Study finds a third of households -- double previous estimates -- struggle to get food

January 24, 2018

COLUMBUS, Ohio - The struggle to get enough nutritious food could be far worse than previously understood, according to a new study examining the intersection between hunger and the types of foods found at nearby stores.

Researchers from The Ohio State University surveyed more than 650 households near a major - and economically and racially diverse - city corridor in Columbus, Ohio, to learn more about their access to food and particularly to healthful foods. They made an effort to identify representative households in terms of race, age, gender and household income.

"Almost a third of the households were food insecure, and more than 16 percent had very low food security, meaning they were skipping meals, at risk for experiencing hunger and probably missing work and school and suffering health problems as a result," said study lead author Michelle Kaiser, an assistant professor of social work at Ohio State. The study appears in the Journal of Hunger & Environmental Nutrition.

"Previous estimates based on county-level census data would have suggested about half as many households didn't have enough food or adequate access to food," she said.

Households that experience food insecurity have insufficient access to quality food, periodically don't have the means to adequately and healthfully feed themselves and often rely on foodbanks and other sources for food.

Of 663 households surveyed by the Ohio State researchers, 26 percent were not at all satisfied with their ability to easily access food and 27 percent said it wasn't easy to find fresh fruits and vegetables, even though most of those surveyed - 86 percent - said nutritional value was "important" or "very important" to them when shopping. Overall, 32 percent of the households had low or very low food security. The survey included about 1 percent of the households in the neighborhoods included in the study area.

In addition to the survey, the researchers audited 90 stores where people from those households shopped. They looked at prices and compared the items on the stores' shelves and in their coolers and freezers to the U.S. Department of Agriculture's Thrifty Food Plan and MyPlate recommendations. The food plan specifies low-cost foods to provide adequate nutrition and is the basis for the federal Supplemental Nutrition Assistance Program, or SNAP. MyPlate provides nutritional guidance and stresses the importance of fruits, vegetables, whole grains and healthy proteins.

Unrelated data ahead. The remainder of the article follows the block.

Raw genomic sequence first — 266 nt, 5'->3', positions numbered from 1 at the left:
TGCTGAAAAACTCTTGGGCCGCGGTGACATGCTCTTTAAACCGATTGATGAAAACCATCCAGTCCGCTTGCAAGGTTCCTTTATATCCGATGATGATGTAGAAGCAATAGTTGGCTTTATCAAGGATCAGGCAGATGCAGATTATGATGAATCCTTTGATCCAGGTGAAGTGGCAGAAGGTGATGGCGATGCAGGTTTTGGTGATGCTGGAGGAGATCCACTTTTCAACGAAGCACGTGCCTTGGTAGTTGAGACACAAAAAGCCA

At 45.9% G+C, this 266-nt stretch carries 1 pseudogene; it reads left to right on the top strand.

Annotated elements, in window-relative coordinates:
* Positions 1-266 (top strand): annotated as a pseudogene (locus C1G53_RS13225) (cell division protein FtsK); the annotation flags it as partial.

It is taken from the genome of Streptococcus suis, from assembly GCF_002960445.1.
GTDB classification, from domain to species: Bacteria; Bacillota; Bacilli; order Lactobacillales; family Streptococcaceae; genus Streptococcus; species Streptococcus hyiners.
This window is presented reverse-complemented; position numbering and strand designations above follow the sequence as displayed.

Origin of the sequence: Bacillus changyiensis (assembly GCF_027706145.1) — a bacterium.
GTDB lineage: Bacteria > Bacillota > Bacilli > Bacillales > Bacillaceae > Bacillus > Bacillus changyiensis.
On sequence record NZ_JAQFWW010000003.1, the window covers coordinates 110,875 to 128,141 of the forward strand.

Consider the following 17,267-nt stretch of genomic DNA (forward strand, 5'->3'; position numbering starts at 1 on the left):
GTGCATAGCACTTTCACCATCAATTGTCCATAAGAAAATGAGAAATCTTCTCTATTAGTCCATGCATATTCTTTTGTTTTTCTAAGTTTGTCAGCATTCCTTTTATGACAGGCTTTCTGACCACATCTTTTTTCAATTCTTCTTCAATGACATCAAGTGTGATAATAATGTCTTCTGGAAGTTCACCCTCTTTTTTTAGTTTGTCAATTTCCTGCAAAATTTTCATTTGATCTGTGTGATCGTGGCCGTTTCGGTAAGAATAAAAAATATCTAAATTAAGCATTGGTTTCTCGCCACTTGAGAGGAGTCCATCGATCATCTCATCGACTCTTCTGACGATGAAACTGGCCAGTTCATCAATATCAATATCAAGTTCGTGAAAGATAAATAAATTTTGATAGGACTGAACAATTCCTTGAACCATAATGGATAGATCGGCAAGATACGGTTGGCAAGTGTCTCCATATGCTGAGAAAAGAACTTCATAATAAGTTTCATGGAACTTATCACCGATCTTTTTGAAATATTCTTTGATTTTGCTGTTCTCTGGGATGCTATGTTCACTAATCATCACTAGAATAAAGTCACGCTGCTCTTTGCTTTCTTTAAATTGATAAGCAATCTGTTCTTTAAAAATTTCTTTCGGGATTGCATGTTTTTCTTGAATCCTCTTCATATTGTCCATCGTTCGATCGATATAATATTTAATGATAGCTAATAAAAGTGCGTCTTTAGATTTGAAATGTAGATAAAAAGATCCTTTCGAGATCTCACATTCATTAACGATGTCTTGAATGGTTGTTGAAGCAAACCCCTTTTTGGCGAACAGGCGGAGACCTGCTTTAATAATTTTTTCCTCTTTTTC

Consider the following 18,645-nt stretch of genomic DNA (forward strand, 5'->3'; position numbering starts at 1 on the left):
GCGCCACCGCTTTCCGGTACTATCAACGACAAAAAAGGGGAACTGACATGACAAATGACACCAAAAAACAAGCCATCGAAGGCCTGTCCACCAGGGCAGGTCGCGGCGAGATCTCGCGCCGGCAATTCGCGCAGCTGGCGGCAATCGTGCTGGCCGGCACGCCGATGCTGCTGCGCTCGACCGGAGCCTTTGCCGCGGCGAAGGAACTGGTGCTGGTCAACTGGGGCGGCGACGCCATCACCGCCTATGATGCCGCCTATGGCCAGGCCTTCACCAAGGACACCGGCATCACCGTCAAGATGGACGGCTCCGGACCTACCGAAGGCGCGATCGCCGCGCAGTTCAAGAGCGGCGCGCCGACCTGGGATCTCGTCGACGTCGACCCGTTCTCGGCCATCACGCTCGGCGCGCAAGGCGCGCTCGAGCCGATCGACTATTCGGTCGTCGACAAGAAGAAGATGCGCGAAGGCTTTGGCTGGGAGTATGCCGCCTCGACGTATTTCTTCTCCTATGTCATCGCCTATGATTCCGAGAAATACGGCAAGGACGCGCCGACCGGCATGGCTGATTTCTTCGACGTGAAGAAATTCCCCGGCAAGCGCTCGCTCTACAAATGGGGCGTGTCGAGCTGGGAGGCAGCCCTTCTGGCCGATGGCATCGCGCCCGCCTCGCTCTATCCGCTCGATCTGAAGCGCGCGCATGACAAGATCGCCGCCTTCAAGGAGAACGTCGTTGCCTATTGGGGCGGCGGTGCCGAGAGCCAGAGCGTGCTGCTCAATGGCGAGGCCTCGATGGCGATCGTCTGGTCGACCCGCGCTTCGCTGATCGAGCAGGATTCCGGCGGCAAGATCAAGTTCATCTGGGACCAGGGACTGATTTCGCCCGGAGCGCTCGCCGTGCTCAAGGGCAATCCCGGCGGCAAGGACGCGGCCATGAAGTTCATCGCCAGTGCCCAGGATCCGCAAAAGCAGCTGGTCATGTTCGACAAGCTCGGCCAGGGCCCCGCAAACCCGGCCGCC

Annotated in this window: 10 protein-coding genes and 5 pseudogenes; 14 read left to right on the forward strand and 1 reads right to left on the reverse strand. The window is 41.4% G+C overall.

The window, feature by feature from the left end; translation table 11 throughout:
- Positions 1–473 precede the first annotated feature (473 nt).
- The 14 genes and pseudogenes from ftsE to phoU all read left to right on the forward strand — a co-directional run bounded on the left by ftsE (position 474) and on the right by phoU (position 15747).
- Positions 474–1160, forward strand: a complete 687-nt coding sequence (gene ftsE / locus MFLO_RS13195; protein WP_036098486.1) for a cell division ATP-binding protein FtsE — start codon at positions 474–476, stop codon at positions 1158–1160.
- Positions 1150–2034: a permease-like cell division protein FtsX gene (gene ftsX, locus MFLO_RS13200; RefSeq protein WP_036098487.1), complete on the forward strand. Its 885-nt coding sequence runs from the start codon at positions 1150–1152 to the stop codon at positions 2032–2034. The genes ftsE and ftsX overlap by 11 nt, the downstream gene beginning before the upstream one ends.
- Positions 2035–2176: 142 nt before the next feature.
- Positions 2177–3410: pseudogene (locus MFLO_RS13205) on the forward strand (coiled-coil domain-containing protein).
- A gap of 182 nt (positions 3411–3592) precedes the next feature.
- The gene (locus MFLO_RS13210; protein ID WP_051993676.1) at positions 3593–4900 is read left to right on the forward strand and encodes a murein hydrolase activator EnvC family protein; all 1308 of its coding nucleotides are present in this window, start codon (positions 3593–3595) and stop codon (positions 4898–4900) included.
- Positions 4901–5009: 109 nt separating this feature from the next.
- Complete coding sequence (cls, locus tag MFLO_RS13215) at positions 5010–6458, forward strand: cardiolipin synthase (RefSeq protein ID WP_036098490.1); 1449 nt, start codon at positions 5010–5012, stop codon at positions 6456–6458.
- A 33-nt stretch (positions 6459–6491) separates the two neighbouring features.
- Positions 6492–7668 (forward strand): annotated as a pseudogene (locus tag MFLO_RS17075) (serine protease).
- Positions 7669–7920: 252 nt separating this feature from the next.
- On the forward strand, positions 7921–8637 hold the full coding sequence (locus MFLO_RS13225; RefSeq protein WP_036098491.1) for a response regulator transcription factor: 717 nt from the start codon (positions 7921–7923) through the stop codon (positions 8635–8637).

Most people surveyed in the study shopped at a supermarket, but most also shopped at other stores close to their home regularly. For those with food insecurity, that mostly meant carry-outs, corner stores and businesses such as drug stores that house partial markets.

Those stores may have some fruits and vegetables and other wholesome foods, but the offerings are quite limited, Kaiser said.

"In a lot of cases, this is where people are going to buy their food on a regular basis because that's the store they can get to," she said.

Traditional full-service grocery stores are increasingly pulling out of low-income areas and it's rare for a company to choose to locate a new grocery inside the city, particularly near areas with the highest poverty, Kaiser said.

"This study exposed the vastly different experiences of people who all live in the same city," Kaiser said. "My suspicion is that most people don't recognize that there are such discrepancies and can't imagine living where they couldn't easily go to a grocery store."

Previous research has shown increases in depression, social isolation and anxiety among food-insecure residents, she said.